The unbearable lightness of my pockets

20.22, Monday 28 Mar 2022

I replaced my wallet and now I’m concerned that I’ve over-optimised my pockets and I’ll mistakenly lock myself out of my own life.

I normally carry a regular wallet but can’t remember when I last used it for anything other than (a) coffee shop loyalty cards and (b) a bulky CVC store. I no longer carry cash.

So yesterday I replaced it with one of those cardholders that magnetically attaches to the back of my phone, relegating almost all the physical stuff to a pot on my desk.

I also carry half a keyring – the other half has my car keys and I only join the two halves when I’m driving.


5,000 years ago:

The oldest proof (so far) of a human sporting a pocket-like feature was a mummified fellow found frozen in the alps in 1991. Otzi or “Iceman”, as he is now known, is thought to have lived around 3,300 BCE. At 5,300 years old Otzi’s was found to be a perfectly preserved and clothed specimen of the ancient world. Otzi had held his plethora of secrets well, as enthusiastic researchers were to discover. One of the most interesting items Otzi was wearing, was a pouch that was sewn to his belt. The contents of his pouch held a cache of useful items including; a scraper, drill, flint flake, bone awl, and a bit of dried fungus.

(Dried fungus?)

That essay is an illuminating read on the long history of women, pockets, and control:

  • Pocket inequality began in the 17th century, when women bore the brunt of insecurity and lack of status by having to secure their possession on their bodies.
  • Purses, invented during the French Revolution: considered ridiculous, because they were barely large enough to carry a handkerchief or a coin. … Women had no need to carry anything of consequence that allowed any form of independence.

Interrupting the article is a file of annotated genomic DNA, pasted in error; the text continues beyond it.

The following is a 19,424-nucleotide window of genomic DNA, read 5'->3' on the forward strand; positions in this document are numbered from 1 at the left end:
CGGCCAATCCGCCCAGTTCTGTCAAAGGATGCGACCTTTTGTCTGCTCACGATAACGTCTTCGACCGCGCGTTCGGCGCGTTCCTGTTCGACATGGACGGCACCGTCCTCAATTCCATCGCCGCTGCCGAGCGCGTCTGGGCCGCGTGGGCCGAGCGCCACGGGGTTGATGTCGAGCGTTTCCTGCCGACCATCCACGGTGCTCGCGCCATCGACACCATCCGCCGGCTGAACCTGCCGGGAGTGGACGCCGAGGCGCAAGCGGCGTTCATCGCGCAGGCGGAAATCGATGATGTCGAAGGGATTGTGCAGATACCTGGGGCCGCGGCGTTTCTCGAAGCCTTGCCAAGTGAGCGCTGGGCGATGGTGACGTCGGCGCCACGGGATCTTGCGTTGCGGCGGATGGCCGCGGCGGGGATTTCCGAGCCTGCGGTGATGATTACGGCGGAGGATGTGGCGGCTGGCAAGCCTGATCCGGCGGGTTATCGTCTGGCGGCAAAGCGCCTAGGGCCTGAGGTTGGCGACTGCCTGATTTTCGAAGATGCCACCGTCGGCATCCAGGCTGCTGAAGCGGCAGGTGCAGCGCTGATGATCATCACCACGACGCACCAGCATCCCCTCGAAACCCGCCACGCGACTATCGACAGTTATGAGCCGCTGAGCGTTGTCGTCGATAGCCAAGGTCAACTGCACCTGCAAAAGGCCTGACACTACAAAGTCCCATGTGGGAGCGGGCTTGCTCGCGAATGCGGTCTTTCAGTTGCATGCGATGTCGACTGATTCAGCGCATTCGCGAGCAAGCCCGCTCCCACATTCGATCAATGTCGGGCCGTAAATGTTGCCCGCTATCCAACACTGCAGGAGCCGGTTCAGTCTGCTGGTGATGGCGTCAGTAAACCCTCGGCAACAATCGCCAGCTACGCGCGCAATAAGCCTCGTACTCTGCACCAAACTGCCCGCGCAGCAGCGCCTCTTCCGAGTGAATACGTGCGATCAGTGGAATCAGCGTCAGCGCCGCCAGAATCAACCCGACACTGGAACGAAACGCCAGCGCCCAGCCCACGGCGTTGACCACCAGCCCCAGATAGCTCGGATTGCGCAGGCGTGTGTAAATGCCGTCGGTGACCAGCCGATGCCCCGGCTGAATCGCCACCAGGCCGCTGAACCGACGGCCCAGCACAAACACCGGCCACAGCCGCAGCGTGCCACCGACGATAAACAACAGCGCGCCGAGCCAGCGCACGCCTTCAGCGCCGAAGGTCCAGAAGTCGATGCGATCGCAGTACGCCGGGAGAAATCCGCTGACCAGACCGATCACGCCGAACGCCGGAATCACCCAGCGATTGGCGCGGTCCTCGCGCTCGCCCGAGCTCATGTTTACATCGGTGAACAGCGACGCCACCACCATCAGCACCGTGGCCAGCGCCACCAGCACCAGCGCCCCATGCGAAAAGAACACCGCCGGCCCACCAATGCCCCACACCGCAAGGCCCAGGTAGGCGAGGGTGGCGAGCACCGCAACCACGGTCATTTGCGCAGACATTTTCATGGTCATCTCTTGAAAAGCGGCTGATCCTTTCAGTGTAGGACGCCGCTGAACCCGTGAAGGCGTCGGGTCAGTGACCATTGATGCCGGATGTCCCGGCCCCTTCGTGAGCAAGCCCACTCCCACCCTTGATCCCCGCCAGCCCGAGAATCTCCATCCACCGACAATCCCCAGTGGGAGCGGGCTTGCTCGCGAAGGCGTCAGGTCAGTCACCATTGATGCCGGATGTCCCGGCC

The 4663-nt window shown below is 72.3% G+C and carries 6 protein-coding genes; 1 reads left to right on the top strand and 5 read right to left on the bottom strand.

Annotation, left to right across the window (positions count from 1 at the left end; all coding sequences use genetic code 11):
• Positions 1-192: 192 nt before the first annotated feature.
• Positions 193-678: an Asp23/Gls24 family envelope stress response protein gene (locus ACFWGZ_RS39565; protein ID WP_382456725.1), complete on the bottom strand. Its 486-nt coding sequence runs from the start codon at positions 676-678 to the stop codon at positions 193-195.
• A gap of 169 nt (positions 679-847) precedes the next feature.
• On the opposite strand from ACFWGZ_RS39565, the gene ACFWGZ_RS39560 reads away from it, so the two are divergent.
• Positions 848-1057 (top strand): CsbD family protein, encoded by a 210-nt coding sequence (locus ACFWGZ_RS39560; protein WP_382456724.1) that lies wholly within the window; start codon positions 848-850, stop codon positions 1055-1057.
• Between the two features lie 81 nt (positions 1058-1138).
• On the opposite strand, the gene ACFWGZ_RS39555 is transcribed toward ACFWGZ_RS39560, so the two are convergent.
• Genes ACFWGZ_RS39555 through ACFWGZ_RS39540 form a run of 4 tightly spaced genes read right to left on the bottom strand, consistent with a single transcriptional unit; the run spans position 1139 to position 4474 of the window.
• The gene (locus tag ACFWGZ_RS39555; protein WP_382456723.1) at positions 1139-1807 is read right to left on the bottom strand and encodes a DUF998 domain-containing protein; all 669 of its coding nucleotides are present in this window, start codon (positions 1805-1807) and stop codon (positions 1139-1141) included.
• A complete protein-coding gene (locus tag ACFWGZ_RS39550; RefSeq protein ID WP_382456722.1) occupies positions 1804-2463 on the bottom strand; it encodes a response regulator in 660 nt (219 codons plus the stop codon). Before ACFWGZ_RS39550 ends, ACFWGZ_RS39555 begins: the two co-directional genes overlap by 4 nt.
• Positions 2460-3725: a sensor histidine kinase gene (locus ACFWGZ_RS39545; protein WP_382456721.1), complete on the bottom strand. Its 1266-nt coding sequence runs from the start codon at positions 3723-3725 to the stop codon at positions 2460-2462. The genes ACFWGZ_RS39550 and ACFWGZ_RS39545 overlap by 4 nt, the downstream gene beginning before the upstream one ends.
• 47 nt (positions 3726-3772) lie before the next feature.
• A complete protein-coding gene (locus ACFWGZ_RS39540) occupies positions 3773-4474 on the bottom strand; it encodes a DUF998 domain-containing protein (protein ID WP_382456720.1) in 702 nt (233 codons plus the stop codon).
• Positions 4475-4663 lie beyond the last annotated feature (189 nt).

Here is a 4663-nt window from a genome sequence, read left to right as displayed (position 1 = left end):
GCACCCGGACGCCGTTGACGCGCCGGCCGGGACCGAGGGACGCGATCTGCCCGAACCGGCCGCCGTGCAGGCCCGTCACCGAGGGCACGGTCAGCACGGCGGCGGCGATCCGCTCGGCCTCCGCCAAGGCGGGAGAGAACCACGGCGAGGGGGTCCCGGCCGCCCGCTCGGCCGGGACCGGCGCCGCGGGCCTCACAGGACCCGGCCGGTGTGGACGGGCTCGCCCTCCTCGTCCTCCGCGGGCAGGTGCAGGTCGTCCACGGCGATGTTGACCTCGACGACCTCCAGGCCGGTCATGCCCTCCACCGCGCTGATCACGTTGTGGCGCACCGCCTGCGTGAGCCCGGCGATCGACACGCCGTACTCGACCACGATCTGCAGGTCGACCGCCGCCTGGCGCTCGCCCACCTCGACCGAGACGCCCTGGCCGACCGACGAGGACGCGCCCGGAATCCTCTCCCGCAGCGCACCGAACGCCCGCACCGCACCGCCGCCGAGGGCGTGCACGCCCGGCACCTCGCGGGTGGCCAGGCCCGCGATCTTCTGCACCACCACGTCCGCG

• Pockets as a practical symbol of freedom: A 1910 ‘Suffragette suit’ became the rage, which sported six to eight pockets which were easily accessible and some were in plain sight!

Really fascinating. Go read!


A symbol of liberation. But they also weigh you down, right?

Shorts weather means I want to economise re grams in pockets.


So I no longer carry a ton of plastic cards – I use Apple Pay and carry a single backup card.

I’ve considered whether I would also stop carrying my keys, replacing them with NFC versions, and I guess the answer is probably but I would also need a mechanical backup.

The question for me is not: what do I do incase my phone runs out of battery.

The question is instead: how do I get back up and running if I lose what’s in my pockets.

FOR EXAMPLE:

Not too long ago I reinstalled a bunch of my electronics at the same time and got into a situation where, to get back into my account, I needed a 2-factor-authentication security code that I could receive on any of my existing devices. Which were all currently in the same boat.

And without being logged into my main account, I wouldn’t be able to access my password manager, so I would be locked out of all my other internet accounts too. Including email, which means I wouldn’t be able to prove my identity, etc.

(Yes this is what recovery codes are for.)

I can’t remember what I did - I think I found an old device that was still signed in and generated a 2FA code on that - but it gave me a scare.